The Tigers rival for supremacy in the second half was the Milwaukee Brewers, and as September wore on it became apparent that six games between the two young teams in the last ten days would decide it. In the next-to-last weekend of the season, Milwaukee took two of three at Tiger Stadium to increase their lead to 1 1/2 games. But once the two teams squared off for the last three games of the year the margin was a single game.
The Brewers won on Friday at County Stadium to clinch a tie, but the Tigers could still take the last two games and force a one-game playoff. On Saturday in a nationally televised game, Jack Morris took the ball for Sparky Anderson. Morris had established himself that season as one of the better starters in the AL. He pitched with guts that day, taking a 1-0 lead into the 8th. But the Brewers pushed two tuns across and Rollie Fingers finished the game to secure the pennant. The young Tigers were not quite ready to be a playoff team, but they soon would be.
1988 Tigers: Last Day in First Place, Sep 4
After ’87 when they clinched the division title on the last day of the season, 1988 gets overlooked. This was essentially the same team, except for one big difference — Kirk Gibson had left via free agency for the Dodgers. His clutch play was missed.
The Tigers used a hot June to move into first place and they stayed there, through the All-Star break, and into September. It looked they would win their third division title in five years and solidify themselves as one of the teams of the 1980s. Their lead actually even grew to three games as late as August 18th. But the Red Sox had other plans.
Boston fired manager John McNamara in July and replaced him with career minor league manager Joe Morgan (not the former member of the Big Red Machine). Under Morgan the Sox responded immediately, winning their first twelve under their new manager and 19 of 20. All that effort put them in a tie with Sparky Anderson and his Tigers. But Detroit pushed ahead a little, and was in first place as the calendar changed to September. That’s when things fell apart: Detroit was swept in a four-game set by the Brewers, lost two of three to the Jays, and then lost four straight in New York, three of them in heartbreaking walkoff fashion. They were in first place for the last time on September 4th, but fell six games behind the surging Red Sox.
Some meaningless wins in the last two weeks of the season brought the Tigers to within a game of Boston in the final standings, but they’d been eliminated with three games left.
This was the last time Sparky Anderson had a club in first place as late as September.
2006 Tigers: Last Day in First Place, Sep 30
No one expected what happened in 2006, a season that began with a new manager and a lot of new faces on the roster. But Jim Leyland and Justin Verlander (and Chris Shelton and Craig Monroe and Kenny Rogers and Joel Zumaya and Pudge Rodriguez, etc.) had other plans. The team rolled out to an amazing start, the best since the ’84 team, and at the 100-game mark on July 25th they were 67-33, only two games behind the pace of ’84. Detroit held a 10-game lead on August 7th when they were forty games over .500 at 76-36. It appeared that the team might break the franchise record for wins, and 100-wins seemed a certainty.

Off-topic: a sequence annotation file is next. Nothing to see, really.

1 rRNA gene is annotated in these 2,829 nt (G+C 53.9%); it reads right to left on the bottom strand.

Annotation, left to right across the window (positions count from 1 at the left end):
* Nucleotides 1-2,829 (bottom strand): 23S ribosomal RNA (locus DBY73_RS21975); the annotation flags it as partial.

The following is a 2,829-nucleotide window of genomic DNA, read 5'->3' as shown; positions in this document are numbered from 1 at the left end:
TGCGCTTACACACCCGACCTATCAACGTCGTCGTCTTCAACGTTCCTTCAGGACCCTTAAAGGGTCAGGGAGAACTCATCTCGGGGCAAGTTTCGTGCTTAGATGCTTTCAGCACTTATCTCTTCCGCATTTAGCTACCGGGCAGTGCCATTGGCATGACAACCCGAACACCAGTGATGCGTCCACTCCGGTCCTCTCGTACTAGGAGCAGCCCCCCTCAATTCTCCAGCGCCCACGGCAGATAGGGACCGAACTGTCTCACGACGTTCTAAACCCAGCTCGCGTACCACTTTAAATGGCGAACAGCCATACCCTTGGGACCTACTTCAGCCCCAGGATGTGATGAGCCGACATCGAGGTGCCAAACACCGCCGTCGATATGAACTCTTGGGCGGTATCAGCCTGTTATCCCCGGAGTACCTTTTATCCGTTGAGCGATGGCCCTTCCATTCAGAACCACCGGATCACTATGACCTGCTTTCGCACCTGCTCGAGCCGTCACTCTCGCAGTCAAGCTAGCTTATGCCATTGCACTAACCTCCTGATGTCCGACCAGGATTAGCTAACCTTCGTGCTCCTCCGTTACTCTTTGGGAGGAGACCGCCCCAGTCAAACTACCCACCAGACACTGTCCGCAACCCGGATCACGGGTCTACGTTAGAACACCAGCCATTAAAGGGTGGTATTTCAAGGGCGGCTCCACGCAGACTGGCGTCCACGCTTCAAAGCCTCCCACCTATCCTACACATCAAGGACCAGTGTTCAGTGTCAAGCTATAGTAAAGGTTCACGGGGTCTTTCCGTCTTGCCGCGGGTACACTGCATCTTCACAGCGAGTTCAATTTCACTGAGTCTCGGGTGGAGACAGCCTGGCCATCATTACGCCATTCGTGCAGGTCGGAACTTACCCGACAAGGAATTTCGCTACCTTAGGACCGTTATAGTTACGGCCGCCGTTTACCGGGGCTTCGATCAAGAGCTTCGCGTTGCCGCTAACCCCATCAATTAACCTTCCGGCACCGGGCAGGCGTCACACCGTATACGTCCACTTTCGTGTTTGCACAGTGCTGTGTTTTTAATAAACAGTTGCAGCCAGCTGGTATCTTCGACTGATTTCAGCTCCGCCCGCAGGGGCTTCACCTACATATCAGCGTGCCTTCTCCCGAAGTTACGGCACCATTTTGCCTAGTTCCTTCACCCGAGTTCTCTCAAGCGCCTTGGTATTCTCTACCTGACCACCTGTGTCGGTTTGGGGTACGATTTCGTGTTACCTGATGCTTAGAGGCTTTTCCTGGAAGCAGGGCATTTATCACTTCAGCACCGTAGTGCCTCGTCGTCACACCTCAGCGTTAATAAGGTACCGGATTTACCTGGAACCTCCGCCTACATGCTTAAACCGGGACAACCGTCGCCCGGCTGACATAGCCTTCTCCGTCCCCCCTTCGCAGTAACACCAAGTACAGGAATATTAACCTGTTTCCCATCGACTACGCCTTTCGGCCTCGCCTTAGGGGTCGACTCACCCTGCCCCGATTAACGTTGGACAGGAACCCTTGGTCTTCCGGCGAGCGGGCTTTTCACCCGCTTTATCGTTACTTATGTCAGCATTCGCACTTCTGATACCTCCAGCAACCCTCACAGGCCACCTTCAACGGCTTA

But what’s that they say about counting your chickens before they’re hatched?
The Tigers came back to earth, and on September 1st their lead in the AL Central had been trimmed to 4 1/2 games over the White Sox. But it would be the Twins who would spoil the fun for Leyland and Co. and snatch the division crown. Detroit went 14-22 to finish the season and on the final weekend they were swept by the Royals at home to finish second, one game behind the Twins. Fortunately their 95 wins were good enough for a wild card spot and a week or so later Magglio Ordonez hit a majestic home run to win the pennant. So, this one hurt for a brief moment, but ultimately the season was a great success.
2009 Tigers: Last Day in First Place, Oct 5
Game 163. That’s really all we need to say. The Tigers climbed into first place on May 10th and stayed there, building a cushion as large as seven games (on September 6th), but then they lost nine of twelve and let the Twins in the race.
They were up two games going in to the final weekend and only needed to win two of three from the White Sox to clinch, but lost the first two while the Twins won to tie them entering the final game of the regular season schedule. Justin Verlander came up big, defeating the White Sox 5-3 to force a Game 163 in Minnesota.
In Game 163, rookie Rick Porcello pitched brilliantly, but the game went to extra innings after Zach Miner failed to hold a lead. Detroit went ahead in the tenth, but Fernando Rodney could not close out the game, allowing the Twins to tie it. Brandon Inge appeared to be hit by a pitch with the bases loaded in the 12th but the home plate umpire failed to call it, and the Tigers could not score. Minnesota won the game in their half to send the Tigers home.
The ’09 Tigers were in first place for 164 days, but they blew a big lead and lost a heartbreaking one-game playoff. That one really hurt.